When he introduced his first group, The Enemy, to Auckland, he was seen as a challenger by the local punk bands and they were all set to jeer these upstarts from the south. In response, Chris went wilder than ever, throwing himself around the stage like a madman. For their next show, he upped the ante even further, cutting his arms with broken glass mid-set. Pure id unleashed.
You may have thought the move toward indie pop with the addition of keyboard player Jane Walker to his next band, Toy Love, would mark a change in direction, but Chris remained as joyfully unhinged as ever.
Proud Scum appeared in 1979, during the second wave of Auckland punk bands. They attracted an audience of skinheads and boot boys, who would wreak havoc at the venues (fighting and setting fire to things). The band embraced the chaos and put on increasingly demented live shows, with band members jumping all over the place, bassist Rabbit wearing a prisoner’s T-shirt, and lead singer, Jonathan Jamrag, drinking spilt beer off the stage floor.
Gradually they were banned from every venue in Auckland and took up the name Beagle Boys, so they could surreptitiously book shows. Nonetheless, the band lasted only two years before imploding.
Head Like A Hole
Grunge arrived in the early 1990s and inspired another wave of bands to unleash their animal side. Shihad were the biggest live act to arrive during that era, but despite some impressive leaps and lunges by frontman Jon Toogood, their primary approach was stand-and-deliver. If you wanted a truly manic band, then you’d have to look to their brother act, Head Like A Hole.
HLAH played naked for a start, but this didn’t stop them throwing themselves around (despite the danger to their nether regions). Wildside Records relied on outrageous headlines in the Truth newspaper for extra coverage in those days and HLAH were also a band that could deliver good tabloid fodder: “Naked Kiwi rockers make Split Enz look like Mormon Tabernacle choir!”, “Masters of Insanity — oral sex on stage … and on tour all sleep in the same bed” or this headline that followed a tumble that guitarist Nigel Regan took after trying to swing from the rafters at venue, The Building.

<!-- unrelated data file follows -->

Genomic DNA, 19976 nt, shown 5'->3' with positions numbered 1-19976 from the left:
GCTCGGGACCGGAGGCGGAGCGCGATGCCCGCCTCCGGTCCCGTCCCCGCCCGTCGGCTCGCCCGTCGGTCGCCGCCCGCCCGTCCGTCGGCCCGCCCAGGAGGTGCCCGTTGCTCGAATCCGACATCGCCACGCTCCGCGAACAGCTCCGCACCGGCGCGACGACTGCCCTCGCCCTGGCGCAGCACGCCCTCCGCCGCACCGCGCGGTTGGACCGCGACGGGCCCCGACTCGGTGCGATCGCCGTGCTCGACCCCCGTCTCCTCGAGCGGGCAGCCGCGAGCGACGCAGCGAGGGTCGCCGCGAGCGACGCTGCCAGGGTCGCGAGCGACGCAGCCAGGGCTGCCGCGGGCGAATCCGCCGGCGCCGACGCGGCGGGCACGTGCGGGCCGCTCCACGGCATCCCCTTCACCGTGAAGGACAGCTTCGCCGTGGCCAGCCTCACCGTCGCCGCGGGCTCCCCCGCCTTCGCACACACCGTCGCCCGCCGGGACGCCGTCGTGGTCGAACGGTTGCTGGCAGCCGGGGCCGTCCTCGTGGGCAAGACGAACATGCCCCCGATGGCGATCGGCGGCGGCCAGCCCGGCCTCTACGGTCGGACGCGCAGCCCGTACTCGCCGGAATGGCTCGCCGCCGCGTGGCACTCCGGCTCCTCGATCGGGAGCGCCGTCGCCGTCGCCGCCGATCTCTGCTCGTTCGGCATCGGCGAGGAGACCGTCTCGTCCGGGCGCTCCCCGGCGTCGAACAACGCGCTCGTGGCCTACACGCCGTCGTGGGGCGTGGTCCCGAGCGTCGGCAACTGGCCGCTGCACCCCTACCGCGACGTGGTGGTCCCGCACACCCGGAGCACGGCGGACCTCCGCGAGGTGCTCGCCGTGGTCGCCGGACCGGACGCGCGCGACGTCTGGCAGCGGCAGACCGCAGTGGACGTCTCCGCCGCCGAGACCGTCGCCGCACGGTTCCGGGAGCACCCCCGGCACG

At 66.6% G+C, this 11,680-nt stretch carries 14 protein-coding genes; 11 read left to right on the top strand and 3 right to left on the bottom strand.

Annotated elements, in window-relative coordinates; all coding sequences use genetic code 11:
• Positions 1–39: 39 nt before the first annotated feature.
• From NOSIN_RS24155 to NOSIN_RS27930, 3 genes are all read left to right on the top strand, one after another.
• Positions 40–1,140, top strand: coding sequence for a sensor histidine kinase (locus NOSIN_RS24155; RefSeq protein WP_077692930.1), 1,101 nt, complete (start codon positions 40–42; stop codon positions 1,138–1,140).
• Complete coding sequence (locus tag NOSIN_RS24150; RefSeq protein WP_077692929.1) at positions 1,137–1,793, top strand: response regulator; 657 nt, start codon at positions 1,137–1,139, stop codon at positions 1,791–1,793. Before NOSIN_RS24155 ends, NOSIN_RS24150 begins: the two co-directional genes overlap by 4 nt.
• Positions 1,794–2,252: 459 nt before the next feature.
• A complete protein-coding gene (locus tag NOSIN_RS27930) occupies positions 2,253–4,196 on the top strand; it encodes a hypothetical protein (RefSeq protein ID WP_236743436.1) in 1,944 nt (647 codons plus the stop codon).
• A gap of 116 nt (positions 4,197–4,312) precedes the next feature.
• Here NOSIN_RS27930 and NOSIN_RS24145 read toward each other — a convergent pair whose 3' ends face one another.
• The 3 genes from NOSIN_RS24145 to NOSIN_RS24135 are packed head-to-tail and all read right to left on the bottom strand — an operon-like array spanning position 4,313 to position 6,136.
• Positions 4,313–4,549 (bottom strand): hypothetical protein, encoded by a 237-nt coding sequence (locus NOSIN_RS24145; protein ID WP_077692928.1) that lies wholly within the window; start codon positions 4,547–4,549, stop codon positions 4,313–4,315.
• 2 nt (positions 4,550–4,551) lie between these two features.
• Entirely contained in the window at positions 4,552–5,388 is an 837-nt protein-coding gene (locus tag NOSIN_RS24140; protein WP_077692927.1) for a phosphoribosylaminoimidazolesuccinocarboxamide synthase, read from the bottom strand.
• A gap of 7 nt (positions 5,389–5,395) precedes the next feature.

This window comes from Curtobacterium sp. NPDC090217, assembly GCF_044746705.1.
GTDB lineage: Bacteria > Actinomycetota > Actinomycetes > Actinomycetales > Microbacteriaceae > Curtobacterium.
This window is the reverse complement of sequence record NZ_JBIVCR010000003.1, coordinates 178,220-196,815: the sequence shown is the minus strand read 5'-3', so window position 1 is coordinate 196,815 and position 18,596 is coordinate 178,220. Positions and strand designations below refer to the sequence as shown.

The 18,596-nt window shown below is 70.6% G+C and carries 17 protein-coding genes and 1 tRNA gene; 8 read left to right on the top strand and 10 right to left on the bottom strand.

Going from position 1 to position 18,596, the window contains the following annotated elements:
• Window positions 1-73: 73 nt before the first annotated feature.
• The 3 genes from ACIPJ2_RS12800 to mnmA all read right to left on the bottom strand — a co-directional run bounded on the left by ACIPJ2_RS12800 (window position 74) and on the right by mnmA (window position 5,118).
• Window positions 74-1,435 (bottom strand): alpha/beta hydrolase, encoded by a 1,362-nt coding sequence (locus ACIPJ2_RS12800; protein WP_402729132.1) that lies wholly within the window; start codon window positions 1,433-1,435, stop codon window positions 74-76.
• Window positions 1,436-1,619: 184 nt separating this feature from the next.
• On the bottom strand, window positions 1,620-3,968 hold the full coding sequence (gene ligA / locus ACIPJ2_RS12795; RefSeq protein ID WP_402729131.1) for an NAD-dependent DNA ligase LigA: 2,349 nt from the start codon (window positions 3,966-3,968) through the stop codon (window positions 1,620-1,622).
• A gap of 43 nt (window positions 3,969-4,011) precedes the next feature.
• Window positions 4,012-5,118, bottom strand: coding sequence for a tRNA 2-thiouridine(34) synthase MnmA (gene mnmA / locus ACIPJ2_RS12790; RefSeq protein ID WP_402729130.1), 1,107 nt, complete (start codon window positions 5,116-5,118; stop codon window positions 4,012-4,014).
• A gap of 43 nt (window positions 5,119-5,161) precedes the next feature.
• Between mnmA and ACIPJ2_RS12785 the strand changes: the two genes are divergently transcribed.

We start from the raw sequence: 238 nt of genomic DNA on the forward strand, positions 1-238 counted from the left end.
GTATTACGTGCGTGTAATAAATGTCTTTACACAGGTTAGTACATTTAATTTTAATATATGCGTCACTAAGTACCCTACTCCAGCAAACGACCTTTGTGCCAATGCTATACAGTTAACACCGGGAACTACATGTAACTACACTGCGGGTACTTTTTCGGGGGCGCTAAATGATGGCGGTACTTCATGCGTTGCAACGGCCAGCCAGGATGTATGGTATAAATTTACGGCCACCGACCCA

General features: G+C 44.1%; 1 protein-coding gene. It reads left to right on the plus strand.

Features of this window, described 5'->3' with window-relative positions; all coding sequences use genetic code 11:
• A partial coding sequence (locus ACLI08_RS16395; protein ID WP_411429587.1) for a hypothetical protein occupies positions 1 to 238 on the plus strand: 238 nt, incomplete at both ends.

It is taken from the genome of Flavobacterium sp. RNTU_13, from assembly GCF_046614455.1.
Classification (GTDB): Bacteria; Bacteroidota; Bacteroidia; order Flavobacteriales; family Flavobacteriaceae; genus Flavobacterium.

Of course, there was a downside of the thrill-seeking behaviour of the two Nigels who fronted the band and their off-stage drug use eventually saw the band fall apart (as shown in the 2017 documentary, Swagger of Thieves). But this shouldn’t dim our view of the band’s live powers in the early days. Take for example, that time they leaped around so much that they broke a hole in the stage.
By the turn of the millennium, it felt like rock had perhaps done its dash with the rise of hip hop, pop, dance music, and electronica. Obviously word didn’t reach Cambridge, because The Datsuns came out firing — apparently driven by the belief that a guitar solo sounds better when you play it on your knees or from the top of a stack of speakers. If you made a list of local bands who were made famous by their live show, then The Datsuns would certainly be near the top.
Fortunately there was a similar resurgence of classic rock taking place in the UK, so The Datsuns timed it perfectly to turn up and blow everyone away (and The D4 weren’t far behind them). Those days might be long behind us, but even now The Datsuns could easily pack shows across the UK and Europe any time they liked; even more than a decade later, their live reputation holds fast.
If you saw Bek Coogan in recent times you might be surprised to see her on this list, as her main musical output over the past half-decade has been as part of the Wellington Ukulele Orchestra (with whom she has toured the world). However when Coogan first became involved in music around 2004, she fronted wild art-rock band, Cortina, whose music combined heavy metal guitar (courtesy of Ace Hurt aka Matt Hunt), odd synth noises and bizarre lyrics (“ILLUMINATI! JENNY SHIPLEY!”).
Coogan dressed like an insane, but stylish 80s housewife: tight jumpsuits, tinted sunglasses, and headbands. At one show at Bodega, Wellington, she squeezed a pie out of the slit in the front of her satin/lace one piece jumpsuit and began scooping out pieces to feed to the crowd. One another occasion, she was recovering from a car accident and completed a national tour wearing a neck brace with “fucked off” scrawled across it.